Failure ≠ Final

“I have not failed. I’ve just found 10,000 ways that won’t work.”

(Thomas Edison)

 

Suggested Resources:

Edison: A Biography (Matthew Josephson)

Failing Forward: Turning Mistakes into Stepping Stones for Success (John C. Maxwell)

Hannibal and Me: What History’s Greatest Military Strategist Can Teach Us About Success and Failure (Andreas Kluth)

 

Image Credit

 

Advertisements

Mentally Strong People: The 13 Things They Avoid

Mentally Strong PeopleI read this article the other day and was really helped by it.  I think you will be too.

Source:

http://www.forbes.com/sites/cherylsnappconner/2013/11/18/mentally-strong-people-the-13-things-they-avoid/

___________

For all the time executives spend concerned about physical strength and health, when it comes down to it, mental strength can mean even more. Particularly for entrepreneurs, numerous articles talk about critical characteristics of mental strength—tenacity, “grit,” optimism, and an unfailing ability as Forbes contributor David Williams says, to “fail up.”

However, we can also define mental strength by identifying the things mentally strong individuals don’t do. Over the weekend, I was impressed by this list compiled by Amy Morin, a psychotherapist and licensed clinical social worker,  that she shared in LifeHack. It impressed me enough I’d also like to share her list here along with my thoughts on how each of these items is particularly applicable to entrepreneurs.

1. Waste Time Feeling Sorry for Themselves. You don’t see mentally strong people feeling sorry for their circumstances or dwelling on the way they’ve been mistreated. They have learned to take responsibility for their actions and outcomes, and they have an inherent understanding of the fact that frequently life is not fair. They are able to emerge from trying circumstances with self-awareness and gratitude for the lessons learned. When a situation turns out badly, they respond with phrases such as “Oh, well.” Or perhaps simply, “Next!”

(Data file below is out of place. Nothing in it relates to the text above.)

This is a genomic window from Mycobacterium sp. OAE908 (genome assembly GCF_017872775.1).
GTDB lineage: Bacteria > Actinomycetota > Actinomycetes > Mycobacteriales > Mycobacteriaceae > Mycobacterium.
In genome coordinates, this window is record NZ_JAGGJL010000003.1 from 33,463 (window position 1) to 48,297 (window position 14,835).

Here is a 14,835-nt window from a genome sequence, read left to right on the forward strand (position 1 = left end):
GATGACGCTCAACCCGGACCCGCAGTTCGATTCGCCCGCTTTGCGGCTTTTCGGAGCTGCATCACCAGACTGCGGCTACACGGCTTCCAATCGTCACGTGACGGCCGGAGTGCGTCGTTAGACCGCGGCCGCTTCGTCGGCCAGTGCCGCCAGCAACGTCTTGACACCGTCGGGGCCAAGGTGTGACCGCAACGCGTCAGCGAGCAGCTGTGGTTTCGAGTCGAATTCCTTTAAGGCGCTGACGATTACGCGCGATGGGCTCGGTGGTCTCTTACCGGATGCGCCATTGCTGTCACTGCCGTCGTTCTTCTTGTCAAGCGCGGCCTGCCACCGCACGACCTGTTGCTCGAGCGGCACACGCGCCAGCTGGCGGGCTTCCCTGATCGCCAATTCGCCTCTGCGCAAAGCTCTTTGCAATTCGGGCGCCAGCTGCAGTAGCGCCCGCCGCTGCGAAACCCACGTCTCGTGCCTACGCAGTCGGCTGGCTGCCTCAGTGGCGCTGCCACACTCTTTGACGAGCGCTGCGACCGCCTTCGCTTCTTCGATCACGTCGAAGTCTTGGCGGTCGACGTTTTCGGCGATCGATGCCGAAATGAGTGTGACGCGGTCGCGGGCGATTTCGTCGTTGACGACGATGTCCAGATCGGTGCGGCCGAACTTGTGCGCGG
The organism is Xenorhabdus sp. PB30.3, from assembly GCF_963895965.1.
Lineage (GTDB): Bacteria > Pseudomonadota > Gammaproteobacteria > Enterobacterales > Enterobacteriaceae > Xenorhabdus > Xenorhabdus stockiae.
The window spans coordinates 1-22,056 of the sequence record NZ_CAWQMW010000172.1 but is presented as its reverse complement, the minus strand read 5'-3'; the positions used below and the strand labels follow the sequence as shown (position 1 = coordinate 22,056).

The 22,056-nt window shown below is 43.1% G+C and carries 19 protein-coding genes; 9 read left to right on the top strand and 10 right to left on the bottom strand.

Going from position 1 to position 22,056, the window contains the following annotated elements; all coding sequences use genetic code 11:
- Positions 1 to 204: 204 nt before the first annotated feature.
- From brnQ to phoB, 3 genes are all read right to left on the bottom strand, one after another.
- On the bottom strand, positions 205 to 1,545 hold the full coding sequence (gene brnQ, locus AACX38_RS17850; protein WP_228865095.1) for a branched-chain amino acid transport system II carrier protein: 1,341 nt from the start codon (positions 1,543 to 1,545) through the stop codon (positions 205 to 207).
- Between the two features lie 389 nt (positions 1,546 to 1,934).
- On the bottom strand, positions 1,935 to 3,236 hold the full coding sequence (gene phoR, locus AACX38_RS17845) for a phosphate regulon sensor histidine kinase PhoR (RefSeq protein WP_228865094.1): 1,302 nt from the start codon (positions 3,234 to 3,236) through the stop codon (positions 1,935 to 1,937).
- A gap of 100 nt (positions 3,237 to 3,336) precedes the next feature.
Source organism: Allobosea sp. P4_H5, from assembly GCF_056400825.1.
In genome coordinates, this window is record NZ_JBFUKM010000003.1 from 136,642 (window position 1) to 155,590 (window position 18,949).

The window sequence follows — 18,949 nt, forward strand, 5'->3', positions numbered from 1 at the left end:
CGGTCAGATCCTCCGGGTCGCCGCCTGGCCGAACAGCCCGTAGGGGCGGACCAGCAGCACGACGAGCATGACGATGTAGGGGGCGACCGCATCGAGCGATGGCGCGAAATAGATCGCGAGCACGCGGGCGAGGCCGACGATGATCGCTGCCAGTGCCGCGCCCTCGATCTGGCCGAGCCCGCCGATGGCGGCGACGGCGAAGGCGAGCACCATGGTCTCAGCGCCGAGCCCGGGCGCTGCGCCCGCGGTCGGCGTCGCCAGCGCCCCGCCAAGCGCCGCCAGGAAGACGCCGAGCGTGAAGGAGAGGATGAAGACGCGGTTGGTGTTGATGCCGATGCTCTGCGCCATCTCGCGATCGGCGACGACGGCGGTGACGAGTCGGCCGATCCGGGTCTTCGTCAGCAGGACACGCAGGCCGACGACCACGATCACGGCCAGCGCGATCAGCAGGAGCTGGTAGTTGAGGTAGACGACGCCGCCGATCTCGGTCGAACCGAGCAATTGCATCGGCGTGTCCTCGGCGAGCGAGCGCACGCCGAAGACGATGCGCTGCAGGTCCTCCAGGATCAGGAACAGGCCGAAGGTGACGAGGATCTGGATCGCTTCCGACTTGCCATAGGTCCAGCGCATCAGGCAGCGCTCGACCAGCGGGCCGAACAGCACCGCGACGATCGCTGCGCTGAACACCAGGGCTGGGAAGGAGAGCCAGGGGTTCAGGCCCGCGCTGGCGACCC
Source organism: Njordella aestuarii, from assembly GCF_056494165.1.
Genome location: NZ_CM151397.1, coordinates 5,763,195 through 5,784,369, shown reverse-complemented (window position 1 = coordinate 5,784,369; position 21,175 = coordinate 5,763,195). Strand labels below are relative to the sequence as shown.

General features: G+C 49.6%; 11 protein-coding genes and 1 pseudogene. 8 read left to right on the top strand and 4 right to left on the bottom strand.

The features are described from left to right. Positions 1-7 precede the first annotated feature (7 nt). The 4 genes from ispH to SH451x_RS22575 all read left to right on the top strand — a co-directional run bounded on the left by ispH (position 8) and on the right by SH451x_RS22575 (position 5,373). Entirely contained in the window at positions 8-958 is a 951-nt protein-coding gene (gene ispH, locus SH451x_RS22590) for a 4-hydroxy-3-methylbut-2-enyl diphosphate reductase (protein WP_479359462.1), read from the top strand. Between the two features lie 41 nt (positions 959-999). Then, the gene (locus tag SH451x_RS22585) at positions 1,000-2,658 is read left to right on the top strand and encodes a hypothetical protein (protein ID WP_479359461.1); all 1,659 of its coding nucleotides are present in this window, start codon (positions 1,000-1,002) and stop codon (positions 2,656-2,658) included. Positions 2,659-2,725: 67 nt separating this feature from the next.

2. Give Away Their Power. Mentally strong people avoid giving others the power to make them feel inferior or bad. They understand they are in control of their actions and emotions. They know their strength is in their ability to manage the way they respond.

3. Shy Away from Change. Mentally strong people embrace change and they welcome challenge. Their biggest “fear,” if they have one, is not of the unknown, but of becoming complacent and stagnant. An environment of change and even uncertainty can energize a mentally strong person and bring out their best.

4. Waste Energy on Things They Can’t Control. Mentally strong people don’t complain (much) about bad traffic, lost luggage, or especially about other people, as they recognize that all of these factors are generally beyond their control. In a bad situation, they recognize that the one thing they can always control is their own response and attitude, and they use these attributes well.

5. Worry About Pleasing Others. Know any people pleasers? Or, conversely, people who go out of their way to dis-please others as a way of reinforcing an image of strength? Neither position is a good one. A mentally strong person strives to be kind and fair and to please others where appropriate, but is unafraid to speak up. They are able to withstand the possibility that someone will get upset and will navigate the situation, wherever possible, with grace.  It takes much practice to hone mental strength

6. Fear Taking Calculated Risks. A mentally strong person is willing to take calculated risks. This is a different thing entirely than jumping headlong into foolish risks. But with mental strength, an individual can weigh the risks and benefits thoroughly, and will fully assess the potential downsides and even the worst-case scenarios before they take action.

7. Dwell on the Past. There is strength in acknowledging the past and especially in acknowledging the things learned from past experiences—but a mentally strong person is able to avoid miring their mental energy in past disappointments or in fantasies of the “glory days” gone by. They invest the majority of their energy in creating an optimal present and future.

8. Make the Same Mistakes Over and Over. We all know the definition of insanity, right? It’s when we take the same actions again and again while hoping for a different and better outcome than we’ve gotten before. A mentally strong person accepts full responsibility for past behavior and is willing to learn from mistakes. Research shows that the ability to be self-reflective in an accurate and productive way is one of the greatest strengths of spectacularly successful executives and entrepreneurs.